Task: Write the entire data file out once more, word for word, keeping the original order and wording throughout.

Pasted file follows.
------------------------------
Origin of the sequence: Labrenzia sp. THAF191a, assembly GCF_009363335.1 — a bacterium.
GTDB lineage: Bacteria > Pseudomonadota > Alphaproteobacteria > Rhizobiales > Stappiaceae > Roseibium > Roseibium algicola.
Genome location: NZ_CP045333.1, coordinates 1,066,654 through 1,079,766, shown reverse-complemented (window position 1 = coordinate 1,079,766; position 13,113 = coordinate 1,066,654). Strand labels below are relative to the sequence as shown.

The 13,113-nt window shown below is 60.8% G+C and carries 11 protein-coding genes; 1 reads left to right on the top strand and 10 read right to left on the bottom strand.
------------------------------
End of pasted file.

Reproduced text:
Origin of the sequence: Labrenzia sp. THAF191a, assembly GCF_009363335.1 — a bacterium.
GTDB lineage: Bacteria > Pseudomonadota > Alphaproteobacteria > Rhizobiales > Stappiaceae > Roseibium > Roseibium algicola.
Genome location: NZ_CP045333.1, coordinates 1,066,654 through 1,079,766, shown reverse-complemented (window position 1 = coordinate 1,079,766; position 13,113 = coordinate 1,066,654). Strand labels below are relative to the sequence as shown.

The 13,113-nt window shown below is 60.8% G+C and carries 11 protein-coding genes; 1 reads left to right on the top strand and 10 read right to left on the bottom strand.